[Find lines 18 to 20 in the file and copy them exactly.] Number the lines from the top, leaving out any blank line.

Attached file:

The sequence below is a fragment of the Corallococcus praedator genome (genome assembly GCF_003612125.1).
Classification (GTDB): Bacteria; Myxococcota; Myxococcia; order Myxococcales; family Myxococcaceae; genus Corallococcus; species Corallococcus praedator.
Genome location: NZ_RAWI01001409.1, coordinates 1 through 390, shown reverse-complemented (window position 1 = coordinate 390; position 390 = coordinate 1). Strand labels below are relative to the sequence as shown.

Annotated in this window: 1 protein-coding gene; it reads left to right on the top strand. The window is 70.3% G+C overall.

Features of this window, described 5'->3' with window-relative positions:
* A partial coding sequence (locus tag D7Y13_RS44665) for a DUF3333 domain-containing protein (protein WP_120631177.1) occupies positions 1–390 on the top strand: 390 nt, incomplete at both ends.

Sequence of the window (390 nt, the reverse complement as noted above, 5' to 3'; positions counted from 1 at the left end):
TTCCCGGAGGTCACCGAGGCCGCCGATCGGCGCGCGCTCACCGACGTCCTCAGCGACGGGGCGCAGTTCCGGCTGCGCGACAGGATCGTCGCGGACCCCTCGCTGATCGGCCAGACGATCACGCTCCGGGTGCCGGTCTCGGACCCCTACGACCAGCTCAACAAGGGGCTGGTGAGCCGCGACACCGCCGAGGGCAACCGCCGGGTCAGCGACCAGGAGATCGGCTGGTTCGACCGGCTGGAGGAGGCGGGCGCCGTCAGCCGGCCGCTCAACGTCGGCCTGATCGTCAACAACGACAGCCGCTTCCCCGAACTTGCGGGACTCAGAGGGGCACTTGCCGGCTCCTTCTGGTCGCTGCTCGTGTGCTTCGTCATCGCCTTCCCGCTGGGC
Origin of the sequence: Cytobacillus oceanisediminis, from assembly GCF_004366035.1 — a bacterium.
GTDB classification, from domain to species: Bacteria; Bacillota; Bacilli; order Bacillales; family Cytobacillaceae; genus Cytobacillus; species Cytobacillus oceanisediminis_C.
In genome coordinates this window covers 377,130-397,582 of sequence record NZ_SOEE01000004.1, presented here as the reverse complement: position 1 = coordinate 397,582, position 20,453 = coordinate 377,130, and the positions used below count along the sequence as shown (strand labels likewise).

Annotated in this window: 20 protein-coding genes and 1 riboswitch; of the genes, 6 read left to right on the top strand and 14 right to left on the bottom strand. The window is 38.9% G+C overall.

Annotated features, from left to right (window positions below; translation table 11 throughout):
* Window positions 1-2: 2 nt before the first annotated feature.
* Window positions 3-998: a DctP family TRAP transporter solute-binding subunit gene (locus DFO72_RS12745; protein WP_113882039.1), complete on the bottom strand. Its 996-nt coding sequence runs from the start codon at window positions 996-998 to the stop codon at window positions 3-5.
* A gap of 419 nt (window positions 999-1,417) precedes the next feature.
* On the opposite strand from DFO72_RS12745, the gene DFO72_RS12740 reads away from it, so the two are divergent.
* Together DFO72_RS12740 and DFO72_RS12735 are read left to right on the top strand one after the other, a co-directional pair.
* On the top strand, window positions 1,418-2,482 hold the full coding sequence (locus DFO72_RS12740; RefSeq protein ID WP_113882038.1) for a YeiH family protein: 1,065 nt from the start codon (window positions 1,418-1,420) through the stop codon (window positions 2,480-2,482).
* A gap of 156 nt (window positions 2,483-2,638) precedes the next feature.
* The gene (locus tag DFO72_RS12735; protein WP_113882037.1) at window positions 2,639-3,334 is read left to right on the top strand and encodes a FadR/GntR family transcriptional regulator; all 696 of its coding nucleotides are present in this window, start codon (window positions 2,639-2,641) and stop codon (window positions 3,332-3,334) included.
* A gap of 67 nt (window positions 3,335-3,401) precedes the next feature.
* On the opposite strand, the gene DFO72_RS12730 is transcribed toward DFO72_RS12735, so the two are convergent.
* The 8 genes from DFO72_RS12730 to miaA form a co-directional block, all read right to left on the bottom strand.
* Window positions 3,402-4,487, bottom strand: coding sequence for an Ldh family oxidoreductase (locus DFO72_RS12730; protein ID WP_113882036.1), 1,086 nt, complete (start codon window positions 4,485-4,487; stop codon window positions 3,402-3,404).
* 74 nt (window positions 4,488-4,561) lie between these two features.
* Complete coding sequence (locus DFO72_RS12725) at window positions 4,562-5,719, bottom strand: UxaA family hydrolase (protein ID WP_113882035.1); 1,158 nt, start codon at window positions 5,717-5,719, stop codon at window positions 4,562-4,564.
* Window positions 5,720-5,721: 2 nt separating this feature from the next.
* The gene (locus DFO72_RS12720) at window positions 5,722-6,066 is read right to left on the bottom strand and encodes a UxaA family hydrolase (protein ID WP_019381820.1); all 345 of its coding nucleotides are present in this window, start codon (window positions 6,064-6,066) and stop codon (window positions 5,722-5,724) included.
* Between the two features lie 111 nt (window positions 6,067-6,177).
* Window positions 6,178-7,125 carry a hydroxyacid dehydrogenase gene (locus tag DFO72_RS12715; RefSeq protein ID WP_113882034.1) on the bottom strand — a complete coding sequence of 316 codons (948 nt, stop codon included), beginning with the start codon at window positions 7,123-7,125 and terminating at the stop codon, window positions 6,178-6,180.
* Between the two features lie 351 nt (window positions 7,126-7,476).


* Together DFO72_RS12740 and DFO72_RS12735 are read left to right on the top strand one after the other, a co-directional pair.
* On the top strand, window positions 1,418-2,482 hold the full coding sequence (locus DFO72_RS12740; RefSeq protein ID WP_113882038.1) for a YeiH family protein: 1,065 nt from the start codon (window positions 1,418-1,420) through the stop codon (window positions 2,480-2,482).
* A gap of 156 nt (window positions 2,483-2,638) precedes the next feature.